Churros n’ Choc Sauce


One of the South West’s most talented chefs, Martin Blunos was born and brought up near Bath, his parents having come to England from Latvia just after the Second World War. He has held two Michelin stars for more than 15 years and appears regularly on television and radio with regular slots as guest chef on BBC1’s Saturday Kitchen with James Martin, BBC Market Kitchen, ITV Daily Cooks and ITV’s Saturday Cooks.

It’s hot there and cold here!

As winter extends its icy grasp, Martin Blunos sends us relief with a chocolately Spanish tradition…back to basics…

You don’t have to be a brain surgeon to know that autumn is upon us with a vengeance; trees are shedding leaves like crazy and the temperature has dropped big time. The notion that our Indian summer would last has been dismissed with a click of the central heating thermostat. The word on the street is that we are in for a stinking winter.

So what are folk to do? Huddle around the Aga, de-moth ball the thermals or in my case, fly off to the south of Spain. Alright for some I hear you say but this was business, honest! The weather was terrific although I didn’t get to see much of it as most of my time was spent behind a computer screen or on the road.

I was working with a (younger – he’ll love that bit) pal of mine setting up villa cookery ‘holidays’ for next year. Informal, laid back and above all fun is the ethos behind the week-long courses. Based in amazing villas, just outside Marbella, they entail market and producer visits and a live cooking experience in a local Restaurant (a la Hell’s Kitchen). Imagine though when it’s down time and you toss the apron on the chopping board, whack on the Speedos and dive into the villa’s pool, sipping on a cold one, catching a few rays while reflecting on the nuances of fish cookery – after all it is a holiday! (the picture, the view over the computer screen, shows said pool). The idea is, you come home with an armful of recipes, knowhow, a tan and a bunch of new friends to send Christmas cards to. I am looking forward to taking the courses and to sending a lot more Christmas cards next year.

As the cookery holidays are based in sunny Spain, this month’s recipe has to be a Spanish favourite – Churros n Choc. Similar to doughnuts, these fellas are great to eat dunked in a mug of ‘real’ drinking chocolate al fresco over there, or huddled around the Aga over here!

Churros n’ Choc Sauce

For the churros
5 tbsp Vegetable oil
1 tbsp Ground cinnamon
1 Lemon, microplaned zest only
200g Plain flour, sieved
½ tsp Salt
1 Egg
Vegetable oil, for deep-frying
6 tbsp Caster sugar

For the hot chocolate
225g Plain bitter dark chocolate, broken into squares
900ml Milk
175ml Double cream
Pinch of salt

Method

  1. For the churros: place 300ml water in a saucepan with the oil, half the cinnamon and the lemon rind. Bring to the boil. Meanwhile, sieve the flour and salt into a bowl.
  2. Once the water mixture is at a rolling boil, tip in the flour, beating well with a wooden spoon over a low heat until the mixture leaves the sides of the pan. Leave to cool a little, then beat in the egg.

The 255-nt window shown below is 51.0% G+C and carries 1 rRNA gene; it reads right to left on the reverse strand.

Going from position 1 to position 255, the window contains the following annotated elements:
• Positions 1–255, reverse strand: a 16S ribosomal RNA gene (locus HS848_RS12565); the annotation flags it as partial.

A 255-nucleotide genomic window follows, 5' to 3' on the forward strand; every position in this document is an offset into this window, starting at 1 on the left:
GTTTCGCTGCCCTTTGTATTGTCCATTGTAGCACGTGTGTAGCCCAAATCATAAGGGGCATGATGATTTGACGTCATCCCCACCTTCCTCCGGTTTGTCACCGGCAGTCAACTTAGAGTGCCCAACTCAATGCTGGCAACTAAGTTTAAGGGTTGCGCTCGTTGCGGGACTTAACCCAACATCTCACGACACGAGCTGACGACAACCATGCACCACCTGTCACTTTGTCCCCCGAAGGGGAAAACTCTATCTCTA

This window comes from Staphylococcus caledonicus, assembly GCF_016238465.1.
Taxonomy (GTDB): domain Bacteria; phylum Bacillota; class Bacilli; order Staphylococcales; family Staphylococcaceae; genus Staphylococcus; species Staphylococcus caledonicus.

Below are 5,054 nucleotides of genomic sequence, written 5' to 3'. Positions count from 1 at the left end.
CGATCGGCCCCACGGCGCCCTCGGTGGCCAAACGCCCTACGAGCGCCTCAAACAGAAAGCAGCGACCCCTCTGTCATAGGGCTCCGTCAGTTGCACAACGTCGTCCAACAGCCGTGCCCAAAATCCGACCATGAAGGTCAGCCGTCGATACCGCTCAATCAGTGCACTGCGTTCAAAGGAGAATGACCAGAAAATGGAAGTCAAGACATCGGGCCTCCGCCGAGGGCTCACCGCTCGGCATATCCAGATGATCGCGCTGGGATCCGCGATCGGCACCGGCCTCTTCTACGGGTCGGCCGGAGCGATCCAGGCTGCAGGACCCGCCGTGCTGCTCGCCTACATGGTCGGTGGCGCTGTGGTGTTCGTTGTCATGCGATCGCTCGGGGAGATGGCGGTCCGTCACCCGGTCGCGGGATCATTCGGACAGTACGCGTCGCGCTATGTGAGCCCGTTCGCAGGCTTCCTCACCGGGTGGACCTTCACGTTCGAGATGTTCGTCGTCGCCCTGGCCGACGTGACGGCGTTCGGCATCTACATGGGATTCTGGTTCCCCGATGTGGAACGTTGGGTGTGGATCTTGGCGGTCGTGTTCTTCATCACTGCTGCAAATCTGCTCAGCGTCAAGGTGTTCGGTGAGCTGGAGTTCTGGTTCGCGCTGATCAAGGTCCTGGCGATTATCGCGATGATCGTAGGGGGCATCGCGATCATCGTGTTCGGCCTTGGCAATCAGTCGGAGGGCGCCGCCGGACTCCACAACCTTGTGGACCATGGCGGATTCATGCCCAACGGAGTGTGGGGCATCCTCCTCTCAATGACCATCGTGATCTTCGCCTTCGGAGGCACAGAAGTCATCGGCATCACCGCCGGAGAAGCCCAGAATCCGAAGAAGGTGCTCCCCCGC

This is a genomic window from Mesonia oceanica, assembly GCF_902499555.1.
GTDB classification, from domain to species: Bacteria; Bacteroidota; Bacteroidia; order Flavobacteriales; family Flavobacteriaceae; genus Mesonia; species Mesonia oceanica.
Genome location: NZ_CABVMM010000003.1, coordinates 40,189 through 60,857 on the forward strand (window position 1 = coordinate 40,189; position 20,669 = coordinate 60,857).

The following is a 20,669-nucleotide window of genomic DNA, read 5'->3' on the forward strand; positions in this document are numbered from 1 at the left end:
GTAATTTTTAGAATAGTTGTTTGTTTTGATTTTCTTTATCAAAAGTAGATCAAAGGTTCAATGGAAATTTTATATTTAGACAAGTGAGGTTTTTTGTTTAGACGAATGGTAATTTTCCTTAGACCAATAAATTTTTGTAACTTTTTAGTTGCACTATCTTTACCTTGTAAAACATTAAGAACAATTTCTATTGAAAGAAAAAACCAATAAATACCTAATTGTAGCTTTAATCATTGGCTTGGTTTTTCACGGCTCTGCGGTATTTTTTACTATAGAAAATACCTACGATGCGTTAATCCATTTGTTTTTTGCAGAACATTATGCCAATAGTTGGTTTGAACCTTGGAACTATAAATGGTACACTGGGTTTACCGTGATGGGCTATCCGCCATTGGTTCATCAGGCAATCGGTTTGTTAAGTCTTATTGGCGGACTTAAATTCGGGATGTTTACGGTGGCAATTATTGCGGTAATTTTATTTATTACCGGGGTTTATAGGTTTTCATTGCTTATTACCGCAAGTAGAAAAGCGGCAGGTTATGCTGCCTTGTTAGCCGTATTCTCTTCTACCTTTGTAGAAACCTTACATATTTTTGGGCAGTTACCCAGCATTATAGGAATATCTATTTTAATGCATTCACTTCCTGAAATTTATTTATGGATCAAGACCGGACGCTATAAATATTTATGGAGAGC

3. For the hot chocolate: place chocolate in a bowl and set over a pan of simmering water until the chocolate has melted.
  4. Heat the vegetable oil in a deep fat fryer to 180°C. Spoon the churros mixture into a piping bag fitted with a 2.5cm star-shaped nozzle. Pipe 7.5cm lengths of dough directly into the hot oil and cook for 3-4 minutes until golden, turning once. Cook in batches.
  5. Meanwhile, mix together the remaining cinnamon and sugar on a flat plate. Use a slotted spoon to remove the cooked churros from the oil. Quickly drain on kitchen paper, then roll in the cinnamon sugar. Pile on to a plate and keep them warm while you finish cooking the rest of the churros.
  6. To finish the hot chocolate, place the milk, salt and cream in a small saucepan. Using a spatula, add the melted chocolate, stirring to combine or ziss with a stick blender to make it frothy. Heat gently for a few minutes.
  7. When ready to serve, pour the hot chocolate into mugs, dunk in the churros and enjoy…






Blunos’ beer batter


One of the South West’s most talented chefs, Martin Blunos was born and brought up near Bath, his parents having come to England from Latvia just after the Second World War. He has held two Michelin stars for more than 15 years and appears regularly on television and radio with regular slots as guest chef on BBC1’s Saturday Kitchen with James Martin, BBC Market Kitchen, ITV Daily Cooks and ITV’s Saturday Cooks.

Back to basics

As the survival of the traditional pub continues to face an uphill battle, Martin Blunos gathers steam and gets us back to basics.

It’s another hectic month over and I’m already getting stuck into, you guessed it, another hectic month; judging at Frome Cheese Show, food demonstrations at Goodwood Revival and at the BBC Good Food show to name a few.

During the little down time I do have it’s nice to relax over a pint and a bite to eat in the pub. The good old British pub is in decline -– they are closing down at the rate of knots – and to survive many are upping the anti with their food offering, and the ones that are, are still in business. Good for them and even better for us.

Pubs have always sold something to ‘fill the gap’ whether it be a packet of crisps, a ploughman’s or roast beef lunch. Nowadays, pubs are being awarded Michelin stars for their food. Many are being called gastro pubs, in my eyes two words that don’t really sit together.

Another saying that gets my hackles rising is ‘fine dining’ as in “we popped along to this amazing fine dining pub”, after all, isn’t all good food fine?

I’m involved with a couple of pub projects and am really enjoying the experience, it’s a blast working menus that encompass everything from doorstep sarnies, faggots ‘n’ peas to pot roast grouse. I’ve also noticed that folk are really up for good, simple and honest dishes. It makes sense not to stray far from family favourites and instead just give them a twist.

This twist can be as simple as buying a better sausage for the toad in the hole with onion gravy, or adding a good splash of vinegar with the butter when finishing the mushy peas to serve with the beer battered fish and chips.